• understand the concept of veld (field) management as a tool for wildlife conservation,
  • be familiar with the different biomes in South Africa.

Animal behaviour in relation to safety and data collection


Many students may have research interests focused on wildlife species and their behaviour, but learning about animal behaviour and how to interpret it is important for anyone conducting work in the wilderness. This aspect of the course will focus on animal behaviour, their warning signals, and learning how to track, identify by tracks, and to be safe around them.

By the end of this module, students will be able to:

  • study animal behaviour in the natural habitat (Ethology),
  • understand the concept of “animal comfort zones”
  • understand the various types of defensive animal behaviour,
  • explain the differences between animal home-ranges and territories,
  • identify and interpret animal signs and sounds,
  • understand the warning signals of dangerous animals including large mammals and snakes,
  • have sufficient knowledge to avoid, and if necessary, defuse dangerous situations with wildlife.

Field research techniques


Students will be introduced to the fundamentals of data collection techniques during this module. Data collection techniques will be acquired in conjunction with monitoring techniques and practices used in wildlife management. This will highlight the importance of applied research and grazing results for wildlife managers to make informed and effective wildlife management decisions.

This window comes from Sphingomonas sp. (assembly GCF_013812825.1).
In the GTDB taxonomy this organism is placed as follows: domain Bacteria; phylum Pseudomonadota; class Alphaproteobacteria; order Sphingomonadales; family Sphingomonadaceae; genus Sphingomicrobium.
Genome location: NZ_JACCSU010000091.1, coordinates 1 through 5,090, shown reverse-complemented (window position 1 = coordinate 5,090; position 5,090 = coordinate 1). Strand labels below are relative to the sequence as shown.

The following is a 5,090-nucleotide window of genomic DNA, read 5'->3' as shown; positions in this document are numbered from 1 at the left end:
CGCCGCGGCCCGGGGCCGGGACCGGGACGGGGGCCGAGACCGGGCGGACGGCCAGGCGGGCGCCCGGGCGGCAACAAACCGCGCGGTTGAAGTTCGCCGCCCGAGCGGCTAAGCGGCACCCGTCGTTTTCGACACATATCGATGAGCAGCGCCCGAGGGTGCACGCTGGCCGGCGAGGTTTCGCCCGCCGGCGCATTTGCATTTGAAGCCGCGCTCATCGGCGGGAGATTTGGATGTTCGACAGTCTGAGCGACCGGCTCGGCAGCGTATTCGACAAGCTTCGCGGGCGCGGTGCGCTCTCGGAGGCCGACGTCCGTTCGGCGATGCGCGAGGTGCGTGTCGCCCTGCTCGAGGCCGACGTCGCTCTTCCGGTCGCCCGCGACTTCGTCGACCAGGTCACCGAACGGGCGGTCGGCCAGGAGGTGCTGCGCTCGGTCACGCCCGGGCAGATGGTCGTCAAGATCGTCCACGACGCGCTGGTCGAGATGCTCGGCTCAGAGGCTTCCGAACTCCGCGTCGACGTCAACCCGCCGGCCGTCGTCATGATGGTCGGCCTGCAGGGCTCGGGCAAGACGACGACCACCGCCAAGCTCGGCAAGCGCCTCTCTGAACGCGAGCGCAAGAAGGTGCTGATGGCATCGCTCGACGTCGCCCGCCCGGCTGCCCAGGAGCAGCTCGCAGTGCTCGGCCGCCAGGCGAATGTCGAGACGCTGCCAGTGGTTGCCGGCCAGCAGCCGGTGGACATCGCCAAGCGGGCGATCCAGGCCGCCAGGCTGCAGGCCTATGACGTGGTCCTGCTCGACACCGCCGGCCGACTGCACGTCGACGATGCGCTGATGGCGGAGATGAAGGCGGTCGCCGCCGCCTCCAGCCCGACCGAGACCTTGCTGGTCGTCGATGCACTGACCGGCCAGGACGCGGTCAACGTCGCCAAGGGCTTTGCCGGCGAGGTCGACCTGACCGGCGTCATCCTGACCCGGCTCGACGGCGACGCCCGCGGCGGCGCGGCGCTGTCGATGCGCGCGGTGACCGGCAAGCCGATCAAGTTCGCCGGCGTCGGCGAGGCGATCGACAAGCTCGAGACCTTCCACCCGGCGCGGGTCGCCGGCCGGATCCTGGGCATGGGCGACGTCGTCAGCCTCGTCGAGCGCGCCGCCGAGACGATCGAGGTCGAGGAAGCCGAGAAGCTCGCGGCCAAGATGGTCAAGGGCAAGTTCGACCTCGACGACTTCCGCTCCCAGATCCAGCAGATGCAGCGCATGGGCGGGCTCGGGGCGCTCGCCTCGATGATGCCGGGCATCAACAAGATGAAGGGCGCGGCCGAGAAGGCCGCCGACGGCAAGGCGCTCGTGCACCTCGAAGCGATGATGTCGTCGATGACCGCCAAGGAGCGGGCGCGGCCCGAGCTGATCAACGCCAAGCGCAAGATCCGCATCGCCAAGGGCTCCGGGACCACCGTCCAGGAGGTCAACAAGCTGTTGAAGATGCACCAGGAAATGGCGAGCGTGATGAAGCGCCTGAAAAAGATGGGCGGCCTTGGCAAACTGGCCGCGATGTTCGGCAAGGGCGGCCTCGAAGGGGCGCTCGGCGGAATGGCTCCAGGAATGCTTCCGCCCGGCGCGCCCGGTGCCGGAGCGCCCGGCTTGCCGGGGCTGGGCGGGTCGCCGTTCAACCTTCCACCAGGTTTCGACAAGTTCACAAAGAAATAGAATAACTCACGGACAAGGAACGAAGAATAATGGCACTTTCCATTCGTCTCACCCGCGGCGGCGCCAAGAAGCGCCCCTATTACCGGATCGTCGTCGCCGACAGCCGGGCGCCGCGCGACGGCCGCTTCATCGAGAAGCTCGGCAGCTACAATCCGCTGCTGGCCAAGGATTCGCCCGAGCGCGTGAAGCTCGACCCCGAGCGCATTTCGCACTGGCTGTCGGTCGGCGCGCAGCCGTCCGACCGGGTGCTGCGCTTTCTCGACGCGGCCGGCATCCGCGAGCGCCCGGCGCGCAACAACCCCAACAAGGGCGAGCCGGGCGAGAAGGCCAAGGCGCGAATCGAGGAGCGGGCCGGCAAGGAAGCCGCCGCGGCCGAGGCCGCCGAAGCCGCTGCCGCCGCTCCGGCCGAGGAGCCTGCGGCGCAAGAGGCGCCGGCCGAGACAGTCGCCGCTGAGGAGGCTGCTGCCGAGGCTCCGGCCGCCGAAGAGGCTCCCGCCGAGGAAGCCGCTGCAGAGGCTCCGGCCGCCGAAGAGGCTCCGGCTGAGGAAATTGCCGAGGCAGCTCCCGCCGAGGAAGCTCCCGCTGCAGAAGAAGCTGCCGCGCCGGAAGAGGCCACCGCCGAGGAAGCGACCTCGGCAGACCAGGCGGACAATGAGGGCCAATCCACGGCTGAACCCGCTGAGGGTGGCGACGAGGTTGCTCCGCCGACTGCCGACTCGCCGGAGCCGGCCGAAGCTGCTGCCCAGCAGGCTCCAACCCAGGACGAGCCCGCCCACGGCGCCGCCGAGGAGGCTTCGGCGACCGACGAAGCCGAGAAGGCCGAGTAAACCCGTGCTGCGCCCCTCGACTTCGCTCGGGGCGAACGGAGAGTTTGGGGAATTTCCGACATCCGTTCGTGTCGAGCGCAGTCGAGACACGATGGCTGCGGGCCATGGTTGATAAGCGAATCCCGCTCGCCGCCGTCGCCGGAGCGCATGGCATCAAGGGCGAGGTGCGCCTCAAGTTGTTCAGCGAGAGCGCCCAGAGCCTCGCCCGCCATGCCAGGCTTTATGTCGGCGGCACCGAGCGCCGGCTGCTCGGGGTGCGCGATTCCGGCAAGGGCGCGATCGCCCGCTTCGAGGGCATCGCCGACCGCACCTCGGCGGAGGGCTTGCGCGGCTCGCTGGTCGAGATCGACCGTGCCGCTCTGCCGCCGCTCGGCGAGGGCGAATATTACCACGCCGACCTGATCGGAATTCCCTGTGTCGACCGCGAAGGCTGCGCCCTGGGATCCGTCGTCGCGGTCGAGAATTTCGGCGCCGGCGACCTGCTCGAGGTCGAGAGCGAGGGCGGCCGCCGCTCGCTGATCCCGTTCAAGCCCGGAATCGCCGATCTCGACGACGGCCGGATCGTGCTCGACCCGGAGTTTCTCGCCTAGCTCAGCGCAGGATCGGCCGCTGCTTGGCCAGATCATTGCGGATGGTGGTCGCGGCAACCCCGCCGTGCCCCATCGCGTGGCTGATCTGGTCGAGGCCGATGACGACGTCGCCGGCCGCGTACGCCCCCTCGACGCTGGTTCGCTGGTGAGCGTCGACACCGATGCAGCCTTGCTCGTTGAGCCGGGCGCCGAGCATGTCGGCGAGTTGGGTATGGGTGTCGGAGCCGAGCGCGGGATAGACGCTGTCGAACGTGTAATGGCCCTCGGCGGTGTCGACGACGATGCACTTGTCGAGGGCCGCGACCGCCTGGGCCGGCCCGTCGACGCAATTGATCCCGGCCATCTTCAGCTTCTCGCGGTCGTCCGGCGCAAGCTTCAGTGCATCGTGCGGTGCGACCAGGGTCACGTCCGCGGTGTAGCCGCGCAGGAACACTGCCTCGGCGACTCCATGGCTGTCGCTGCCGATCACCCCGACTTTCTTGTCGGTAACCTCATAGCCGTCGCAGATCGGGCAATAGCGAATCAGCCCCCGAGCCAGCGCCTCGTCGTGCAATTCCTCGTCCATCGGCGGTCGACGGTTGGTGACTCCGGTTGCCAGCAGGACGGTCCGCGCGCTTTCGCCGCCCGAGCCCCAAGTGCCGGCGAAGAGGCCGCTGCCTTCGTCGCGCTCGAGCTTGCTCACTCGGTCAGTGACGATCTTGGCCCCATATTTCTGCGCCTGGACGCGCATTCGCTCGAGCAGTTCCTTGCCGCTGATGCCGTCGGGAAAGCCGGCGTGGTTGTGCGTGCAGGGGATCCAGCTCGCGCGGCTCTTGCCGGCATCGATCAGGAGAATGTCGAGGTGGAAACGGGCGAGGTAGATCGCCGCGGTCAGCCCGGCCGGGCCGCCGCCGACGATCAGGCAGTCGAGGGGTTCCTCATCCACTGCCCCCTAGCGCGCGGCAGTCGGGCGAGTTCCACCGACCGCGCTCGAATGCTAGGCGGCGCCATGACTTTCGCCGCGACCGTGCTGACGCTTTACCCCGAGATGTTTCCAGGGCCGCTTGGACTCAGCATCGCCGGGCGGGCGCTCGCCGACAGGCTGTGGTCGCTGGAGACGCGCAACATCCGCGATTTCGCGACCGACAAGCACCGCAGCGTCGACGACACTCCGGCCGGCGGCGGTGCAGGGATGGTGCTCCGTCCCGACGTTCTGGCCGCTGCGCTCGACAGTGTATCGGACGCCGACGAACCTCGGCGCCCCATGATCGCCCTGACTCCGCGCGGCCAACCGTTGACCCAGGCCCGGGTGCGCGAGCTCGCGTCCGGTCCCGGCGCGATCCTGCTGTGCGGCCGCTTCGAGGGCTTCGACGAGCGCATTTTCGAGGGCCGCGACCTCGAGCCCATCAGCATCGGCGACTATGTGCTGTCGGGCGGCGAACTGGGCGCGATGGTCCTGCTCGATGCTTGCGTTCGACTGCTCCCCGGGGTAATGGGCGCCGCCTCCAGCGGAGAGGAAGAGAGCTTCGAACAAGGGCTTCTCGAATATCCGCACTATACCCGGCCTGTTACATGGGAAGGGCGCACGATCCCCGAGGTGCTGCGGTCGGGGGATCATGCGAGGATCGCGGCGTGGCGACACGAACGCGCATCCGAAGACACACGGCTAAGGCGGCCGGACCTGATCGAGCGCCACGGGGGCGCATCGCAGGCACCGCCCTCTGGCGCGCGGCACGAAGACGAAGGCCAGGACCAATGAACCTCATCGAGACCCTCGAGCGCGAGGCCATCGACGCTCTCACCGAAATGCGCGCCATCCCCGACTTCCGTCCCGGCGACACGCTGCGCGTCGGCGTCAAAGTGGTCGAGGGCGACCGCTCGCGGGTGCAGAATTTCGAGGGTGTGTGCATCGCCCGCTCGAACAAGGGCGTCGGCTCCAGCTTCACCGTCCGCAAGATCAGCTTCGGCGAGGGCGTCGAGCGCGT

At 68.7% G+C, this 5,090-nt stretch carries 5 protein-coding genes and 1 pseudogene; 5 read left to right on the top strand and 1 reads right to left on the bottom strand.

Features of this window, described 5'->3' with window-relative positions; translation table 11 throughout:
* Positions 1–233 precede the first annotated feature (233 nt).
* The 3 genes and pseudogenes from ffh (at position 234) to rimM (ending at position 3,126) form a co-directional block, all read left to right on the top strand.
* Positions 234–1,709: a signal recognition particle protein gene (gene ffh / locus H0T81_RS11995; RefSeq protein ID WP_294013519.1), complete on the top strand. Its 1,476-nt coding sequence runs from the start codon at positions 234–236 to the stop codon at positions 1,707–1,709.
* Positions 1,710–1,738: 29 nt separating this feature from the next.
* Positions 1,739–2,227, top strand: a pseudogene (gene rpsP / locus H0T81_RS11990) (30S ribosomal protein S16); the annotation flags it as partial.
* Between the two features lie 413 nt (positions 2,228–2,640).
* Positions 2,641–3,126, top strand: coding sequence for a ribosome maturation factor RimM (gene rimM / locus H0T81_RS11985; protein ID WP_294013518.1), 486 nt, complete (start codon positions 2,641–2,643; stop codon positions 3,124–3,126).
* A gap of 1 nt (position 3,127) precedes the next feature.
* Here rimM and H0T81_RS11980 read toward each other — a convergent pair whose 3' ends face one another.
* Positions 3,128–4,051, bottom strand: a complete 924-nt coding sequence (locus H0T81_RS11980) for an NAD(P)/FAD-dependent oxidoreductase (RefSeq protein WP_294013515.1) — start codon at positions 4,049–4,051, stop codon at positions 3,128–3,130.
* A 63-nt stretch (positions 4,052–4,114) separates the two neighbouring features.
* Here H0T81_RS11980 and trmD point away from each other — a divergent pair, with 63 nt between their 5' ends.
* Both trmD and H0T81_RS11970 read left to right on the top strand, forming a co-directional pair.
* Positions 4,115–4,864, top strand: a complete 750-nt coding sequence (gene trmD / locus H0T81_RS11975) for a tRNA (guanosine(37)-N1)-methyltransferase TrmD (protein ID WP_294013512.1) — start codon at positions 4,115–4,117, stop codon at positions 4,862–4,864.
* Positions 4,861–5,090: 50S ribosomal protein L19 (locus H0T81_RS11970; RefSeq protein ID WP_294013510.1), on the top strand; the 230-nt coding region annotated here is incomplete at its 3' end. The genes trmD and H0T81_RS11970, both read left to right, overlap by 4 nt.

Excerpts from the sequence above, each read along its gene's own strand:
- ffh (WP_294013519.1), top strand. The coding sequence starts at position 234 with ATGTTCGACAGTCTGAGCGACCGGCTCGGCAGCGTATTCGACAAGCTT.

Students will get the opportunity to put their knowledge into practice while out in the field, as well as for their research projects.

Data collection techniques covered include:

  • mammal behaviour and monitoring techniques,
  • ageing and sexing large African mammals,
  • use of trail cameras for data collection,
  • biodiversity monitoring,
  • bird surveys and small mammal trapping,
  • arthropod biodiversity surveys,
  • data collection techniques, and
  • reptile and amphibian surveys.

4×4 and bush driving


Most fieldwork in Africa will require field biologists to drive a 4×4 on and off-road in remote areas. This can be very challenging if you don’t know the fundamentals, even more so in a remote location. Safety and awareness will be at the forefront of this course. Skills covered during this course will be the basics of 4×4 off-road driving, changing a wheel, fixing a tyre, and recovery, which are common challenges in the field.

 The course may cover:

  • vehicle driver terrain,
  • vehicle 4×4 usability,
  • suspension, tyres and chassis,
  • safe vehicle recovery,
  • safe driving manoeuvres,
  • safe driving techniques,
  • basic vehicle checks and troubleshooting.

Animal tracking in the field